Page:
What You Need to Know About Selective Listening in 5 Minutes

Why do people hear what they want to hear and leave the rest?  Why does selective listening happen and how can we lead and manage through it?  This question, almost as profound as which came first — the chicken or the egg, plagues us all.  This phenomenon is particularity perplexing to those of us who lead and manage others.  The result is we focus on a CYA (cover your ass) mentality, which interestingly enough still leaves holes.  Equally confounding is the lack of a pattern or predictability to selective listening.  The confusion usually comes out of the blue sky without warning.   What I’ve learned is that even with my professional radar, I still get surprised by who didn’t hear what and when they choose to mention it.   As a result one of my signature phrases is:  “It’s never what you expect that actually gets you”.  Monty Python  nailed it; “No one expects the Spanish Inquisition”.

When selective listening happens, I recommend:

1.  Act Quickly

Letting it fester is the worst approach to take.  Akin to freezing and looking like a deer in the headlights.  This is an opportunity for you to showcase your humility while using your strong leadership skills to get to the root of the issue. In these situations, it’s never black or white.  There is a big gray area, that will continue to grow without your action.     Check out the 4-Fs in Managing Annoying People.

2. Do a Jessica Fletcher Timeline

If you don’t know who Jessica Fletcher is, Google immediately.  Star of Murder, She Wrote, J.B. Fletcher, international best selling mystery novelist always starts with creating a time line.  Who was where?  When did it begin?  When did it really begin?  What evidence exists… emails, texts, pictures, voice mails, documentation, meeting notes.  You get the idea, let’s just hope it doesn’t boil down to crime scene photos like J.B. has to deal with.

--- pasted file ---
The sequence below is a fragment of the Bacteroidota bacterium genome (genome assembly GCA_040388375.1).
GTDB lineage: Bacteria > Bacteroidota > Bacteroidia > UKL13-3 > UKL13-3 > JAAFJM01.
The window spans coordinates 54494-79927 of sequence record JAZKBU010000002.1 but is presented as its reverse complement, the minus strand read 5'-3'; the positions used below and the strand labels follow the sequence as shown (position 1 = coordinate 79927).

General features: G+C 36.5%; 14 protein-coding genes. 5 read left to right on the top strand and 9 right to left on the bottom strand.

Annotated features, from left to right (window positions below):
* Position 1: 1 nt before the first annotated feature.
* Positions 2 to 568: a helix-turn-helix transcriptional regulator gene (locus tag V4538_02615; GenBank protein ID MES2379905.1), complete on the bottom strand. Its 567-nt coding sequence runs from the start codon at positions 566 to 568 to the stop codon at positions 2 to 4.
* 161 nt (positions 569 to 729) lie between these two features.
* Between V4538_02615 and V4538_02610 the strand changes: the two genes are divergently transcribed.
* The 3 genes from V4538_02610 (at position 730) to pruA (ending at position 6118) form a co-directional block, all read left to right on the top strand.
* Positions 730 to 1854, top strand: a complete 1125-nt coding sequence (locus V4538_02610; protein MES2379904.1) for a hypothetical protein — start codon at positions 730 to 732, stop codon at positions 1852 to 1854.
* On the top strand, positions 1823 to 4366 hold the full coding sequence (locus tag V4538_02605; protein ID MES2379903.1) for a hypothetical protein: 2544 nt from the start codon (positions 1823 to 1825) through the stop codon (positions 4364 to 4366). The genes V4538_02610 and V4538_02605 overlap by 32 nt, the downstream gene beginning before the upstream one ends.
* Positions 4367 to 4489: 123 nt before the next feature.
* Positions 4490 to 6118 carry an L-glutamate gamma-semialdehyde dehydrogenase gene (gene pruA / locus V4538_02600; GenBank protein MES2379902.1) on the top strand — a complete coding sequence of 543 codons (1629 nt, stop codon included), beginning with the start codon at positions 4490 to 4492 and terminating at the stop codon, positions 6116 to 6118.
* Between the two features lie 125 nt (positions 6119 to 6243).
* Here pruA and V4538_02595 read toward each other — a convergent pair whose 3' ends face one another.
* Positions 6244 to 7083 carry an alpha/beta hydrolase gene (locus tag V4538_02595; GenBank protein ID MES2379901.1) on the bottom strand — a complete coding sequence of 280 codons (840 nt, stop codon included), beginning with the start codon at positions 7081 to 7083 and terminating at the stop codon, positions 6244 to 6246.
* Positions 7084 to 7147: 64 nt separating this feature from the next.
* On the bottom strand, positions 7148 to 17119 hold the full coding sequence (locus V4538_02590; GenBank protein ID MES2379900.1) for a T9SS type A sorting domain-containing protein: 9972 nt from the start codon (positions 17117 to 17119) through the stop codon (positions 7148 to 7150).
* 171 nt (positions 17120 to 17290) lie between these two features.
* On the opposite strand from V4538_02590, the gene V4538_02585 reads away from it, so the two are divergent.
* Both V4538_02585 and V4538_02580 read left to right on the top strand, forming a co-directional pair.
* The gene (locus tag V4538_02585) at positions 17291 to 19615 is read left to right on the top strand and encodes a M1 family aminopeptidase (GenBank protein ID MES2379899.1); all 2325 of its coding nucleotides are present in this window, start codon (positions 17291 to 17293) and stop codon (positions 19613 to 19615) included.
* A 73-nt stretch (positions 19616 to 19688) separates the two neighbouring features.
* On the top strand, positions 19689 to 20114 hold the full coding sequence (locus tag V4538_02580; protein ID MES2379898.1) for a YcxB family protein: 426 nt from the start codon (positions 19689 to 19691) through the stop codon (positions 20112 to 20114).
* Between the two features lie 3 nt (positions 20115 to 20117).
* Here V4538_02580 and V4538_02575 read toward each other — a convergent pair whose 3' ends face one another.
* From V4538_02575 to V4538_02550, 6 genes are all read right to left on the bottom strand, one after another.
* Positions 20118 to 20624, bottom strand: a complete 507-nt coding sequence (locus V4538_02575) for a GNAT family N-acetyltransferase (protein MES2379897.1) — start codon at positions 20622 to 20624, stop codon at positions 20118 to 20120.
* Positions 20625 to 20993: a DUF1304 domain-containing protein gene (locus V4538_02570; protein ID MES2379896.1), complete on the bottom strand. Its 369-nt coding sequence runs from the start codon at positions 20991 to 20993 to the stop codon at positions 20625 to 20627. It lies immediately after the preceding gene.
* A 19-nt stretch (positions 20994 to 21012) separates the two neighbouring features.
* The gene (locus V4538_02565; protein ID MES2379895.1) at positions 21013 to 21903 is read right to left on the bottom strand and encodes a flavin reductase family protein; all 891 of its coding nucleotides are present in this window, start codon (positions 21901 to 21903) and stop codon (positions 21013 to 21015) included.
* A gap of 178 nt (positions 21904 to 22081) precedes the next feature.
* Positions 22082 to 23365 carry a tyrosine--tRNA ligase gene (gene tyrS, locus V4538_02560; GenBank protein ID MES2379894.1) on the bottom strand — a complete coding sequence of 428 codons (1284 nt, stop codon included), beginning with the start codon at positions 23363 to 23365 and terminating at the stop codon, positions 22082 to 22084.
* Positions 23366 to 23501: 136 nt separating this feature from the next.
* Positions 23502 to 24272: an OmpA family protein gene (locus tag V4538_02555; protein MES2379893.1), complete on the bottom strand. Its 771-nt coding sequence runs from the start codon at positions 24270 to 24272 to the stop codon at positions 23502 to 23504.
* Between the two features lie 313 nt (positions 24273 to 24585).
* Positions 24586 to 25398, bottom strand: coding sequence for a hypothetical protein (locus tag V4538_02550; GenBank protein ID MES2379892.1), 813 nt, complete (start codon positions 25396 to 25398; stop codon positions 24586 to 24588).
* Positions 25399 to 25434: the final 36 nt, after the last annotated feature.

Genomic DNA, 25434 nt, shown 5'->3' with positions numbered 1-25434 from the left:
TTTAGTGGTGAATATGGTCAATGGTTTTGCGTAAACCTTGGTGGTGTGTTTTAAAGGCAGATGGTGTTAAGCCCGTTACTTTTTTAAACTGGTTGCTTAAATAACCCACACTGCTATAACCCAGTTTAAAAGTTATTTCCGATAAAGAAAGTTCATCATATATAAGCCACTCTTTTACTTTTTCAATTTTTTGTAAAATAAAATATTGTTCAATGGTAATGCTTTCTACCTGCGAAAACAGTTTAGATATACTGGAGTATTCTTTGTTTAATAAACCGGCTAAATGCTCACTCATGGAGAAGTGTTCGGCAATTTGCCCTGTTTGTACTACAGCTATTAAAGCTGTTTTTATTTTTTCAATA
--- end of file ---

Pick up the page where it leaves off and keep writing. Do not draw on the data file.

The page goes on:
3. Label It To Discuss It – Selective Listening

If you can’t categorize it or name it, you cannot discuss it.  Use phrases such as “we have a case of misunderstanding” or  “he-said; she-said” or “old-fashioned telephone” (often that has to be explained to millennials).  Feel free to use my favorite: “we’re not on the same page literally”.  By the same token, you do not have to immediately fix it.  By labeling it, you demonstrate that you understand there is an issue and you are working to resolve it. 

4. Stand in the Selective Listener’s Shoes

In the light of day, this can be incredibly powerful.  Owning up to our own responsibility when someone else hears what they want to hear takes practice and a lot of work.  Sometimes we are not as clear and concise as we think.  Or even if we are thorough and have it all documented, it is possible it can be misconstrued.  Moreover as we stand in their shoes, we see they may have been acting on old information or as it happened previously.  Their shoes maybe painful and hurt to walk in.  Perhaps they are going through tough economic times, a health scare or relationship troubles.  Others may have a vested interest in not hearing the information because it doesn’t make sense in their world right now.  They need it to be the way it makes sense to them.  Those with selective listening cannot see anything else at this time.

5. When Possible Find a Graceful Exit

The goal is not to be right.  As a matter of fact, it is to have the right outcome.  The outcome that will not weaken policy and procedures.  The solution that treats same people in the same circumstances in the same manner.  The resolution that leaves the relationship in tact without compromising principles or setting an unwanted precedent.   Again, easier said than done.  Remaining cognizant of what a graceful exit actually looks like will increase the likelihood that you will achieve a graceful exit.  

What’s Next:

Remember, it’s not you.  It happens to everyone.   Be as clear as you can moving forward.  Ask for feedback on what people heard you say.   Keep your cool, deal with it head on and make a graceful exit. 

 

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